Politicians given year to cut hours

21st March 1997 at 00:00
Reducing teachers' workload was very much on the political agenda. Have we come any nearer today in making teachers' lives easier?

The first signs of the industrial unrest in store for a new government appeared this week with the second biggest teaching union threatening a fresh boycott over workload.

Nigel de Gruchy, general secretary of the National Association of Schoolmasters Union of Women Teachers, warned politicians they would have a year to reduce workload. "If we can't get an agreement from the new government we will have to do things ourselves, we will have to ballot for a boycott and I imagine there would be a lot of support for it."

Workload is the subject of 14 motions to the union's annual conference in Bournemouth.

* A survey of 120 GM schools revealed universal hostility to Labour's plans to return the control and distribution of their funding to local education authorities. It also found strong resentment at being forced to take political appointees on to school governing bodies.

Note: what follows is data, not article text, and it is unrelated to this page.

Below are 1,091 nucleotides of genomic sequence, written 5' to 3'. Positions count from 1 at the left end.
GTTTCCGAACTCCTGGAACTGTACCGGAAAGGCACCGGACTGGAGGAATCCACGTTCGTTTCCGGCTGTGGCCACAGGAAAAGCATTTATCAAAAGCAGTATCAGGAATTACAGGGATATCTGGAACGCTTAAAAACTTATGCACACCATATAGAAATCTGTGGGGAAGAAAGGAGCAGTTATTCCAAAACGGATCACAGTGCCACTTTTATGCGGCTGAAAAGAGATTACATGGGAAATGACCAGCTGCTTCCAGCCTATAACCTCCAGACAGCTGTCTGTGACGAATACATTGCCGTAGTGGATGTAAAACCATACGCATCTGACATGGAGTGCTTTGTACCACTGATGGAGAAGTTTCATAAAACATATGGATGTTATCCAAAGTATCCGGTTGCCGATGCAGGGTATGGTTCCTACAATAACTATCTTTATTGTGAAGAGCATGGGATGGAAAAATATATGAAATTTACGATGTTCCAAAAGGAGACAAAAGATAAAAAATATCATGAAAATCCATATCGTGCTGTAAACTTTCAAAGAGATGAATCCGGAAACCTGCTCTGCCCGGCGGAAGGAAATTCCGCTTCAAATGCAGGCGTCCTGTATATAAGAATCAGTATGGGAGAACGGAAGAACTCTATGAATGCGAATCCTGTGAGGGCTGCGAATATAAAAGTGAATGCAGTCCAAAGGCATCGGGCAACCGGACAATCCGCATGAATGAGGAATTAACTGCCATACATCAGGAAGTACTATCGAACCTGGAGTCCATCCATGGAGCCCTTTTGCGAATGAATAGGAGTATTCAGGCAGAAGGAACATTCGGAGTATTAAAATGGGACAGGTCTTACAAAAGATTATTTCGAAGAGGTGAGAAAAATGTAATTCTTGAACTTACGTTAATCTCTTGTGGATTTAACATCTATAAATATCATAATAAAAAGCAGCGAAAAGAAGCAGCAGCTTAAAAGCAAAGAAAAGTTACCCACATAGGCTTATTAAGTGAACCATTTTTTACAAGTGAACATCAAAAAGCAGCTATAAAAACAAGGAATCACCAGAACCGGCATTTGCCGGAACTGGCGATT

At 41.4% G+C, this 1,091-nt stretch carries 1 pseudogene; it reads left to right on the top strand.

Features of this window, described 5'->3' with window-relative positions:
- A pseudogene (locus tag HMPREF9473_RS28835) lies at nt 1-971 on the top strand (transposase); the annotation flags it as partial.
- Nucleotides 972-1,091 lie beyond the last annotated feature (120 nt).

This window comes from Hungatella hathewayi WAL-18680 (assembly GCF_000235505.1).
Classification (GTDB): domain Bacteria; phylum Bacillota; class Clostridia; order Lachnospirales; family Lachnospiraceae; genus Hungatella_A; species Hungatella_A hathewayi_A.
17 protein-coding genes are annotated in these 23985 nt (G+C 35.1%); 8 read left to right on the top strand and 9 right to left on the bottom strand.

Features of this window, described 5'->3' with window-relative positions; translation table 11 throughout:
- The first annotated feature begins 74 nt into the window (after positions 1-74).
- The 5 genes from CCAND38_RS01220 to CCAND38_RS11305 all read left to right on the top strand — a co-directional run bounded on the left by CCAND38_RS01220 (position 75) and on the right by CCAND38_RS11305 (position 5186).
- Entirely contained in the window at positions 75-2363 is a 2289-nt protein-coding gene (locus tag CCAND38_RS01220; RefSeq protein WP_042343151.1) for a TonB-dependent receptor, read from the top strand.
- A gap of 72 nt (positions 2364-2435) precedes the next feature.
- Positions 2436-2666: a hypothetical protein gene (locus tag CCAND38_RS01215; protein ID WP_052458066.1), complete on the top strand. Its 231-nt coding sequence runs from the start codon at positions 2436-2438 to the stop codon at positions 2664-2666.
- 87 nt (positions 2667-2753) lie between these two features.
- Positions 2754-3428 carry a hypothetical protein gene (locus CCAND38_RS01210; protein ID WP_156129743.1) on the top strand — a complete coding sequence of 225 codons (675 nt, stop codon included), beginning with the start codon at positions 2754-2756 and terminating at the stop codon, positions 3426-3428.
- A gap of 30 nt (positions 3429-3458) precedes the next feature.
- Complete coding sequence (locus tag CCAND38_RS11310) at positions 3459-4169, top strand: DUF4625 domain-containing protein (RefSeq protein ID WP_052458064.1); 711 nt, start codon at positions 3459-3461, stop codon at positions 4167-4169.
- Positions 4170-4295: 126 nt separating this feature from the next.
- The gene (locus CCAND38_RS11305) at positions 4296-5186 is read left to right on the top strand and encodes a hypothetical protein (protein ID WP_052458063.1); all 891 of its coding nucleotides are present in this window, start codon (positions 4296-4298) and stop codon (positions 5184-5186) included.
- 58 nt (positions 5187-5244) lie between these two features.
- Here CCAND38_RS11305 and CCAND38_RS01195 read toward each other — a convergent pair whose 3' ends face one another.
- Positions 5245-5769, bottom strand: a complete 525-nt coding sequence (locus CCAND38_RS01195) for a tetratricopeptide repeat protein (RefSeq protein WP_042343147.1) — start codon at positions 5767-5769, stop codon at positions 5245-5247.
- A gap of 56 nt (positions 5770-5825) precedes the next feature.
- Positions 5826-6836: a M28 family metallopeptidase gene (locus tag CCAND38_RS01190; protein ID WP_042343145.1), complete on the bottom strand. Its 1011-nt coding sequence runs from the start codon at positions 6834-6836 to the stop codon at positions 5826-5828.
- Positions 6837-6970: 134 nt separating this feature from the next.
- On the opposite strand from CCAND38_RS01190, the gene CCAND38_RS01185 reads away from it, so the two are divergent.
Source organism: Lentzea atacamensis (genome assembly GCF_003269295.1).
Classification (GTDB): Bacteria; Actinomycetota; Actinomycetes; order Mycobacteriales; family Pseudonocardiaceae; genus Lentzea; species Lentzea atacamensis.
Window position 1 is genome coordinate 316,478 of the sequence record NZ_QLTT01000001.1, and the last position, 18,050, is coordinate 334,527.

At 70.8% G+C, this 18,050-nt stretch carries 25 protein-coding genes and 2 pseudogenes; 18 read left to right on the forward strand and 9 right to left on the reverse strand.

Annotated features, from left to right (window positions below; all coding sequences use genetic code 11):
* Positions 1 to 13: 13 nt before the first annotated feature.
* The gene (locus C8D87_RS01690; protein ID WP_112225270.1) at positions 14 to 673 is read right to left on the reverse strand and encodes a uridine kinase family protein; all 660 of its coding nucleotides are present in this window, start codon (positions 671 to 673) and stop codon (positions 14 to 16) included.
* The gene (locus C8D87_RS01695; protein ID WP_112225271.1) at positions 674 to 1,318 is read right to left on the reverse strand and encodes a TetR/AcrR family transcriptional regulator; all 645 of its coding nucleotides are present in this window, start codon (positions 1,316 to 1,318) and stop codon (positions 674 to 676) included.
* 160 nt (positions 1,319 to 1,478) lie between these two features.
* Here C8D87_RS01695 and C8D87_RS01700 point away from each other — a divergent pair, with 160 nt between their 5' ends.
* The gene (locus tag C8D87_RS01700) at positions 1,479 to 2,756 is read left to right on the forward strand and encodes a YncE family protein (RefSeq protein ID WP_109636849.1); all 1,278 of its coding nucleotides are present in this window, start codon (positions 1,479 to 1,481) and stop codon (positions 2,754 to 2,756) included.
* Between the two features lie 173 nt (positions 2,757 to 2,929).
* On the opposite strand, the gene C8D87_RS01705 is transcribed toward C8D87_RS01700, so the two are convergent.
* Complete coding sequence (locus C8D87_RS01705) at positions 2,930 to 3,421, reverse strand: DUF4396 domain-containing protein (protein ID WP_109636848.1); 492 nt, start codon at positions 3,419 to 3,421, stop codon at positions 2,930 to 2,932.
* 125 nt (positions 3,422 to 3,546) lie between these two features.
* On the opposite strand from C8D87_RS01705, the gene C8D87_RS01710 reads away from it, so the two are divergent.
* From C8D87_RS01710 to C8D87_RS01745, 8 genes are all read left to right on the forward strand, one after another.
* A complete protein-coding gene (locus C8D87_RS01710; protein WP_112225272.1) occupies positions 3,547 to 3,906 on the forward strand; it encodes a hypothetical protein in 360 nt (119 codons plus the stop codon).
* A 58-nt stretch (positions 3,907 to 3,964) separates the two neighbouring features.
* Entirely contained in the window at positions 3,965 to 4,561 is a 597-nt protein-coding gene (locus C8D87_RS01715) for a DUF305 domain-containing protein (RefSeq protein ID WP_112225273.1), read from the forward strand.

In a survey for the Grant-Maintained Schools Foundation nine out of 10 heads said all schools should be funded by a "fair" national funding formula.

More than 90 per cent of GM heads opposed Labour's plans to return revenue and capital funding to local authorities and almost eight out of 10 said they should set their own admission policies.

Four out of five also rejected any move to give councils the power to appoint people to governing bodies while 84 per cent backed GM schools taking control over other areas of responsibility such as home-to-school transport.

* Labour has welcomed proposals from the head of an independent school to forge partnerships with the state system. Martin Stephen, High Master of Manchester Grammar School, proposes that independent sixth forms should be open to state school students for specialist and minority subjects-Latin and Greek- and should use their expertise to help them to gain entry to Oxbridge.

* Labour has pledged to place arts education in schools at the heart of its cultural and educational strategies. It will create a national grid to share the nation's treasures with children on the Internet; schools and colleges will have to produce an arts statement and be able to bid to a new millennium commission to fund artistic activities for after-school clubs.

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